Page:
Digging up the past: How a Stalin-era mass grave became a battleground in Russia’s memory war

Controversial, state-sponsored excavations are looking to tilt responsibility for Great Terror deaths to the Finnish military

Friday 30 August 2019 08:25 BST
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Sandarmokh, Karelia, where more than 6,200 victims are believed to have been shot and buried during the height of the Stalinist purge
Sandarmokh, Karelia, where more than 6,200 victims are believed to have been shot and buried during the height of the Stalinist purge (Oliver Carroll)

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Louise Thomas

Louise Thomas

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By 17 August, day seven of a nine-day excavation, the diggers bagged up the last of sixteen skeletons, before handing their grim discoveries to the local state investigator, a man clearly more used to fresher homicide evidence.

Above the 10 rectangular pits they had hacked towered the beautiful, tall pine trees that are typical of the local Karelian forest. Below, just a few metres away from the newly exhumed earth, were the wooden crosses, flowers and dropped rectangular hollows that are typical of a mass grave.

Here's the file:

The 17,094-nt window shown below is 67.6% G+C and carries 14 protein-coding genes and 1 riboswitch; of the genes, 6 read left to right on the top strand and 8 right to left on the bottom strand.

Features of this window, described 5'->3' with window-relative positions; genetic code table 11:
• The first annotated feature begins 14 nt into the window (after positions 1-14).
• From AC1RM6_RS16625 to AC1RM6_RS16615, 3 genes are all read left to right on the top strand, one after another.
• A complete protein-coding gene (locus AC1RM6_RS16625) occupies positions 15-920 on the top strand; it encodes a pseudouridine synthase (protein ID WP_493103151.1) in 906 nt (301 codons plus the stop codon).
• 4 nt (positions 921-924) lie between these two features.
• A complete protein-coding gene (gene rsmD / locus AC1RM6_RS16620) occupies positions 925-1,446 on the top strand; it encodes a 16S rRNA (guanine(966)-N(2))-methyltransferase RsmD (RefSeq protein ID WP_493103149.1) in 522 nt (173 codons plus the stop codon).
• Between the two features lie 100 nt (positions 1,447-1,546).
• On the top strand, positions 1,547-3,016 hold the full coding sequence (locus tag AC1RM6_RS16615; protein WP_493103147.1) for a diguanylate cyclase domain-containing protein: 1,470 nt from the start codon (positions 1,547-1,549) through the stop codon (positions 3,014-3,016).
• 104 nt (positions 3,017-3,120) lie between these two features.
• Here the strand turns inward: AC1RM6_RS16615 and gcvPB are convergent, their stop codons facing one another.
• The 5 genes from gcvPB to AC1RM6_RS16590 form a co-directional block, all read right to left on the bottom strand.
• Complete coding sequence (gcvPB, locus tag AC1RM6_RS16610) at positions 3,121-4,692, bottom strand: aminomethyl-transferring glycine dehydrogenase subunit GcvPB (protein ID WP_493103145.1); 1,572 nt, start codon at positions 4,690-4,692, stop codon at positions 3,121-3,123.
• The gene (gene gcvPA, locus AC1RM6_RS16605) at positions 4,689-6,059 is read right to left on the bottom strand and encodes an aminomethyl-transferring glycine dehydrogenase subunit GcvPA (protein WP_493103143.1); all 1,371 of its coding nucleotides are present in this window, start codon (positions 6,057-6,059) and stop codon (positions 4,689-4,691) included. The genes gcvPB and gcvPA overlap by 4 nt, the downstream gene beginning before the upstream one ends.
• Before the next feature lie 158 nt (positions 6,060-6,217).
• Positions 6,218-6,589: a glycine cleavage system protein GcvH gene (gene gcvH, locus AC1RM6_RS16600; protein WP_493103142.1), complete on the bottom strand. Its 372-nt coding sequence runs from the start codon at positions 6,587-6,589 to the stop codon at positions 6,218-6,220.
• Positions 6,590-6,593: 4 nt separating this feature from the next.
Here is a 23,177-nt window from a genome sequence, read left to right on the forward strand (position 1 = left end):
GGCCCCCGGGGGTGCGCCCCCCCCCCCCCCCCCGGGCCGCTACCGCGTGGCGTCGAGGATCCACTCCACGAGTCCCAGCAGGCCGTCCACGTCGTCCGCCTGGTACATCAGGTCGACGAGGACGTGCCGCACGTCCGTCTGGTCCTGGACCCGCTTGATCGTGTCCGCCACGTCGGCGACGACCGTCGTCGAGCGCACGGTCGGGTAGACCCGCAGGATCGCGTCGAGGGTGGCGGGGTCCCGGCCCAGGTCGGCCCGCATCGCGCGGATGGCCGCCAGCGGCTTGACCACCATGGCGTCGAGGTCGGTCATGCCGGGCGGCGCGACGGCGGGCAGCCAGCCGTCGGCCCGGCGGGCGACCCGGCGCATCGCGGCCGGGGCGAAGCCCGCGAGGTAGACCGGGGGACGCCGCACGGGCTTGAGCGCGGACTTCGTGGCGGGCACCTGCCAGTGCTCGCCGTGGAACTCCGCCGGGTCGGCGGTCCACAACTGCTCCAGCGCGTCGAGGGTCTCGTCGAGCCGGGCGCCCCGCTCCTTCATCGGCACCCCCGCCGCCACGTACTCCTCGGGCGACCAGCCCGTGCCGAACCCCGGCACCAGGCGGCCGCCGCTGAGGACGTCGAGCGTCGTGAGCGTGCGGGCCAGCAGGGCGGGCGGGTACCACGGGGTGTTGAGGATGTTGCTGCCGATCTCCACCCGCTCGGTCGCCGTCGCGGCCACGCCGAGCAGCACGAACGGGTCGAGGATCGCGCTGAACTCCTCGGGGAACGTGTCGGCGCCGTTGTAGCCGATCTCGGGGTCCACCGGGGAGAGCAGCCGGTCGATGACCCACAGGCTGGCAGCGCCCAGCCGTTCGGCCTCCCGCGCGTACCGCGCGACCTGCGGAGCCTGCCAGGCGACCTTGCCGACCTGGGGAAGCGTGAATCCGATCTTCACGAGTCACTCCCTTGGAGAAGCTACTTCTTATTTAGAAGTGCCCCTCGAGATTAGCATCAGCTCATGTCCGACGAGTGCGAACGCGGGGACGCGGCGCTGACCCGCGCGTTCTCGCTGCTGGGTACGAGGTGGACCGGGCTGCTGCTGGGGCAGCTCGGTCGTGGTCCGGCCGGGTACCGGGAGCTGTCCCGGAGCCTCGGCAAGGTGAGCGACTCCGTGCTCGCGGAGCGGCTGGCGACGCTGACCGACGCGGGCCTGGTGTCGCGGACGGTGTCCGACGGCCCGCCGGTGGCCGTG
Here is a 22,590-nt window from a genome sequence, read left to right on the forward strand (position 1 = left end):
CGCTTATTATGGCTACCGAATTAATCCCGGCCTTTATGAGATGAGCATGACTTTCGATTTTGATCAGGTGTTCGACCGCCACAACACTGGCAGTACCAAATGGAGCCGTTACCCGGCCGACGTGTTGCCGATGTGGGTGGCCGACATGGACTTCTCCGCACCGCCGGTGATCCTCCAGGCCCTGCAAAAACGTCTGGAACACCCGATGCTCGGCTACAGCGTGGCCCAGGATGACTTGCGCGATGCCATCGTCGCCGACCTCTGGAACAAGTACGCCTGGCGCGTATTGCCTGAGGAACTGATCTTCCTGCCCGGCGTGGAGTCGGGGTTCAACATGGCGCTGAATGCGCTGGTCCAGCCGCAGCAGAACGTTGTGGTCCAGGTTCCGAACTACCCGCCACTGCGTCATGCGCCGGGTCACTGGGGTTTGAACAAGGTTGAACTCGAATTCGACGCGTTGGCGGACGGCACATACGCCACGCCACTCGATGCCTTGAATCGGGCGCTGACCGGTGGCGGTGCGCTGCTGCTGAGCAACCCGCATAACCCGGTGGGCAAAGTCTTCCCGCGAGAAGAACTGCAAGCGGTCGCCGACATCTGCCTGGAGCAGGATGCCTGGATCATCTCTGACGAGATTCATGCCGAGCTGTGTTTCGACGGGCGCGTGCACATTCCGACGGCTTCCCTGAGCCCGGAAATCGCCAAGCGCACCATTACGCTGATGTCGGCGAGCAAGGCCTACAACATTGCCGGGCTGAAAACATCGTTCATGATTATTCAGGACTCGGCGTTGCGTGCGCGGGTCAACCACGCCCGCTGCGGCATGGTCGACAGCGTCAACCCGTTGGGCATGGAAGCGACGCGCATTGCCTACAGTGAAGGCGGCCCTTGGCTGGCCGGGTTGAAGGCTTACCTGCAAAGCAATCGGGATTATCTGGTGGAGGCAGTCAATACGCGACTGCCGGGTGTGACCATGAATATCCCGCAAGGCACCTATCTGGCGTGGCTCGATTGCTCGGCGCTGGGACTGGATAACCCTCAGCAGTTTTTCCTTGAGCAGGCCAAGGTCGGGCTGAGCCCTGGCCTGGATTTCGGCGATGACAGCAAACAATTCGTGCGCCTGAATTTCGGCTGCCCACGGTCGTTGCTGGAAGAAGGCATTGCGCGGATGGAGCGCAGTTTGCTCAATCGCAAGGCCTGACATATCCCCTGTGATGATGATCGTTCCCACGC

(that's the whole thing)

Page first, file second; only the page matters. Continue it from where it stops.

A total of 6,241 victims are believed to have been shot and buried here during 1937-38, at the height of the Stalinist Terror. For decades, the site and the deaths it concealed remained a state secret. The full truth emerged only in the 1990s, thanks to a brief opening of the Soviet Union’s NKVD secret police archives and the Herculean efforts of activist researchers.

Only then was the mass grave was given a name – Sandarmokh – and a monumental slab erected at its entrance. “People! Don’t kill one another,” reads the simple message. From its opening to the public in 1997, the atmospheric site has served as a solemn memorial for relatives to mourn their dead.

Until, that is, the patriotic diggers arrived.

The excavation team, led by a Kremlin-sponsored organisation called the Russian Military-Historical Society (RVIO), came with a specific point to prove: That the bones belonged not to the victims of Soviet repressions, or at least not only, but Soviet soldiers, imprisoned and shot by the Finnish military while the territory was under occupation in 1942-44.

There is not a great deal of proof linking the Finns to executions at Sandarmokh, in stark contrast to the documentation of Josef Stalin’s victims. The diggers instead base themselves on loose theories put forward by two controversial local historians, Sergei Verigin and Yury Kilin. The general shape of Verigin and Kilin’s reasoning is thus: if the Finns used the same camps to house Soviet POWs, what was stopping them from executing at the same place the Soviets did?